E. Čadková, M. Komárek, R. Kaliszová, V. Koudelková, J. Dvořák, A. Vaněk (2012)
Sorption of Tebuconazole onto Selected Soil Minerals and Humic Acids
Journal of Environmental Science and Health Part B-Pesticides, Food Contaminants, and Agricultural Wastes 47, 336-342.
The aim of the present study was to investigate tebuconazole sorption on common soil minerals (birnessite, ferrihydrite, goethite, calcite and illite) and humic acids (representing soil organic matter). Tebuconazole was used (i) in the commercial form Horizon 250 EW and (ii) as an analytical grade pure chemical. In the experiment with the commercially available tebuconazole, a significant pH-dependent sorption onto the oxides was observed (decreasing sorption with increasing pH). The highest sorption was found for ferrihydrite due to its high specific surface area, followed by humic acids, birnessite, goethite and illite. No detectable sorption was found for calcite. The sorption of analytical grade tebuconazole on all selected minerals was significantly lower compared to the commercial product. The sorption was the highest for humic acids, followed by ferrihydrite and illite and almost negligible for goethite and birnessite without any pH dependence. Again, no sorption was observed for calcite. The differences in sorption of the commercially available and analytical grade tebuconazole can be attributed to the additives (e.g., solvents) present in the commercial product. This work proved the importance of soil mineralogy and composition of the commercially available pesticides on the behavior of tebuconazole in soils.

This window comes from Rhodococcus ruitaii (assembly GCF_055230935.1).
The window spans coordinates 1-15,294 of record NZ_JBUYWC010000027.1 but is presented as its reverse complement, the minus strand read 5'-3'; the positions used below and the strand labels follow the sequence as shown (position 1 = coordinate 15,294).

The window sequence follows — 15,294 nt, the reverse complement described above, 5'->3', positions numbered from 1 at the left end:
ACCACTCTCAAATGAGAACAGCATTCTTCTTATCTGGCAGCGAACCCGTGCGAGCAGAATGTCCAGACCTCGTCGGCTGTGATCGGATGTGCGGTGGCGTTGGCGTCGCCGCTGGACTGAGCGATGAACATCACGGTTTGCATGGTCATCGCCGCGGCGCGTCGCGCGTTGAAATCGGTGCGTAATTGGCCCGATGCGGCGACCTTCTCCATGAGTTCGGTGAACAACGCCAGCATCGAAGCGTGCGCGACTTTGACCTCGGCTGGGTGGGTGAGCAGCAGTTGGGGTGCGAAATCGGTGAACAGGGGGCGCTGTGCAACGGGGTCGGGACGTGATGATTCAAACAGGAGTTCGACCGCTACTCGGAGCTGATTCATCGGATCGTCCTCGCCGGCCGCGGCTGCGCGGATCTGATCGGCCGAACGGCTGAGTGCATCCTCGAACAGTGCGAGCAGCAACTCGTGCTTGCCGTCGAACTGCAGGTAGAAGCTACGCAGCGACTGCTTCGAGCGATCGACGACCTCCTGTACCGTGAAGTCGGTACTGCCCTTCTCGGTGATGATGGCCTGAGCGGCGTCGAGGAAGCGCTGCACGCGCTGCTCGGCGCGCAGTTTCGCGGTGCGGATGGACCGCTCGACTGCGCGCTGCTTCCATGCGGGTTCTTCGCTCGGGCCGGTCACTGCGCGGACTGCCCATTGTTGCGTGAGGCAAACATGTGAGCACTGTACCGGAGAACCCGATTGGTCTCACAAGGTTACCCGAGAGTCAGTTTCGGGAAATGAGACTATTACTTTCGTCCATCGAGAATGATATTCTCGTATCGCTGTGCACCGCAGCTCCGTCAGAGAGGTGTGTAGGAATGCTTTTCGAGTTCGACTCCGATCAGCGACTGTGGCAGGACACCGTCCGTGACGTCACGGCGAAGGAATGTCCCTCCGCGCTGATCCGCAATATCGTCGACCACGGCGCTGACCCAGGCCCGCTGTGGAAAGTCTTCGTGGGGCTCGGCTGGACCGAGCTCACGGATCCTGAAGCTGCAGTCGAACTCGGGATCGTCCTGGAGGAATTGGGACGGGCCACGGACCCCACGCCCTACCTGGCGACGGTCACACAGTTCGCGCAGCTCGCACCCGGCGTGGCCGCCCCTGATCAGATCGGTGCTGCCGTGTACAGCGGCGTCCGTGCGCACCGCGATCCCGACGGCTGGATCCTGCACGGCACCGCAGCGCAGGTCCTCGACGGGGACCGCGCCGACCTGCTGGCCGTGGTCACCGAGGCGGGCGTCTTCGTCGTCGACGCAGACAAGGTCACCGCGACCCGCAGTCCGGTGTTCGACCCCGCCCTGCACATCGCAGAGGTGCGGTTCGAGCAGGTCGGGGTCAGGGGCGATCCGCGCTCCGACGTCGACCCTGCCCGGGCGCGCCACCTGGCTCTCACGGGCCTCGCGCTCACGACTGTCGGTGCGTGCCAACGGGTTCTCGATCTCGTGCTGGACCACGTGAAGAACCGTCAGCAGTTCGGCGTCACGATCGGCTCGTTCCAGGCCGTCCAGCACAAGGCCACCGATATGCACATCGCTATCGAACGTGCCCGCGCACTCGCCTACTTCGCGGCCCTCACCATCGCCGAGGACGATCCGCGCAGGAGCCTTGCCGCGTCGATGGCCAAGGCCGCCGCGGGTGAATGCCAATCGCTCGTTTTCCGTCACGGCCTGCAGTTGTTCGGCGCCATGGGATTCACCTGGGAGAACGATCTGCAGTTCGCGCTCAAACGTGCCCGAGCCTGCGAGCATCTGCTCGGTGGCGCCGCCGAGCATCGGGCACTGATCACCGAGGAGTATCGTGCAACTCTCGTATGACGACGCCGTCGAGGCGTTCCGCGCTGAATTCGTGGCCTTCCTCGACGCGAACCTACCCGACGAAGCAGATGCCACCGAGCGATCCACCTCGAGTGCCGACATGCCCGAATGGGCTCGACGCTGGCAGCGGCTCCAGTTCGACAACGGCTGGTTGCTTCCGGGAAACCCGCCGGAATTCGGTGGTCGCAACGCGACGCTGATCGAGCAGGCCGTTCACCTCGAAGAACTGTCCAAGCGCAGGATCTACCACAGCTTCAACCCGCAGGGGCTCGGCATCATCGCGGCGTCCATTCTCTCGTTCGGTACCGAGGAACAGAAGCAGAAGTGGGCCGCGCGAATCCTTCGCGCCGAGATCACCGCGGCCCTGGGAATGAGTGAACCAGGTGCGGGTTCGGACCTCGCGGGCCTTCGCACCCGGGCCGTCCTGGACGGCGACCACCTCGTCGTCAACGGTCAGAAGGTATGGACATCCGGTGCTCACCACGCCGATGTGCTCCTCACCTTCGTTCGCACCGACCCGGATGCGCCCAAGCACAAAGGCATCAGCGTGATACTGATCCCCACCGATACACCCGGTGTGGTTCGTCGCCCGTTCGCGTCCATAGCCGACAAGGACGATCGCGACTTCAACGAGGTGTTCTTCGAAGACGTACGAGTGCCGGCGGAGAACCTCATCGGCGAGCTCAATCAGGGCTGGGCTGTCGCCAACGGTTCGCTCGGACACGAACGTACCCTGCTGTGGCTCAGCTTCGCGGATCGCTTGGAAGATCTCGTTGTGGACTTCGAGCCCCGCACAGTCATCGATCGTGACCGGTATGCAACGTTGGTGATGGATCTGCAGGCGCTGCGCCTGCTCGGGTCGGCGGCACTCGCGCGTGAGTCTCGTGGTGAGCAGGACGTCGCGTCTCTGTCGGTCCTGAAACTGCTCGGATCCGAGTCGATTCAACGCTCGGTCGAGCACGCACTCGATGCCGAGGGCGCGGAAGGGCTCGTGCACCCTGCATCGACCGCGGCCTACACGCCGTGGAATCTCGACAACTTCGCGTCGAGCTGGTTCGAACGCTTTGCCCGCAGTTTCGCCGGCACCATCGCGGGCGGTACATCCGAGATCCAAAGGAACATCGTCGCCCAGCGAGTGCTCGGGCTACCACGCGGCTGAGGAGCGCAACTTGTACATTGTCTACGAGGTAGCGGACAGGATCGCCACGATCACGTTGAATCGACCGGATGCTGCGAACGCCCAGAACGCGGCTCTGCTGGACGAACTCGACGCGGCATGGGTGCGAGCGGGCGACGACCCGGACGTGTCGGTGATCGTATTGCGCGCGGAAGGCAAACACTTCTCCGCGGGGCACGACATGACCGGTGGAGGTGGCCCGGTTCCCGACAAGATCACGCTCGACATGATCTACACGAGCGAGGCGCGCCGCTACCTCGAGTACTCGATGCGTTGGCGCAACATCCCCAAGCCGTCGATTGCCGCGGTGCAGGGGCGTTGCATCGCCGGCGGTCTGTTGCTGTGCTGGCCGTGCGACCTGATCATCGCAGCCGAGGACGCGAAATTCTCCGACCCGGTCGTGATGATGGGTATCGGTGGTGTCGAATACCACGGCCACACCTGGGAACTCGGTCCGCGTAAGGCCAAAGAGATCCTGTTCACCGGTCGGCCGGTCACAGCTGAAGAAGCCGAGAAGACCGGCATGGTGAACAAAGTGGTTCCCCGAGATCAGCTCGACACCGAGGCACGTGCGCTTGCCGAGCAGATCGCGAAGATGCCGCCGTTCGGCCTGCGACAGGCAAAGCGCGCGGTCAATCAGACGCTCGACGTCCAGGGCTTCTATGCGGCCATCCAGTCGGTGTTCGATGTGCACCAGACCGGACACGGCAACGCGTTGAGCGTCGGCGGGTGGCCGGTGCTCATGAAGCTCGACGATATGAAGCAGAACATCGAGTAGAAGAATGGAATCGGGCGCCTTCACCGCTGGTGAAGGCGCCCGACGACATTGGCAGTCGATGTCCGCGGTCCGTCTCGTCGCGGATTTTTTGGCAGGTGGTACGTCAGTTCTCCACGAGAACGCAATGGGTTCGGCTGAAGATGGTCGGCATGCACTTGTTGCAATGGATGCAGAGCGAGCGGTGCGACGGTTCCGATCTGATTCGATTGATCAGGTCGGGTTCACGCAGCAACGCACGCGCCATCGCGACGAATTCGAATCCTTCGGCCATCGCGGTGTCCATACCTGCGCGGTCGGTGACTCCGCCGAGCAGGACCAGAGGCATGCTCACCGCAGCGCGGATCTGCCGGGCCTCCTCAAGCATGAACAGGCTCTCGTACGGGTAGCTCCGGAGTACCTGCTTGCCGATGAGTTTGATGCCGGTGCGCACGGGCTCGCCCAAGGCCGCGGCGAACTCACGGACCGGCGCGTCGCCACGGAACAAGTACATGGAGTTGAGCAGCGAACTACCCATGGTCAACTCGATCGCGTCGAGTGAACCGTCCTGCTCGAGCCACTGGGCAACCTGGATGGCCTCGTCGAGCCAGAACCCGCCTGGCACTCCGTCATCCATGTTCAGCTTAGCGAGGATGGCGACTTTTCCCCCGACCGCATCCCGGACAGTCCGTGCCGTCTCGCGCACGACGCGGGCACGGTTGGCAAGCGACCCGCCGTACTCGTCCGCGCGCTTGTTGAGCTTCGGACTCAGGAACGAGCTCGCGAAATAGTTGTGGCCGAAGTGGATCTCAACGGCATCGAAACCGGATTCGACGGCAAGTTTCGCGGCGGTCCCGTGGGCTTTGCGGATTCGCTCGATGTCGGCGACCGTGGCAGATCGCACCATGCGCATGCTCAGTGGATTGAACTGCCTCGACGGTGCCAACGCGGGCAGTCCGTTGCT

adsorption, fungicide, humic acids, soil minerals, tebuconazole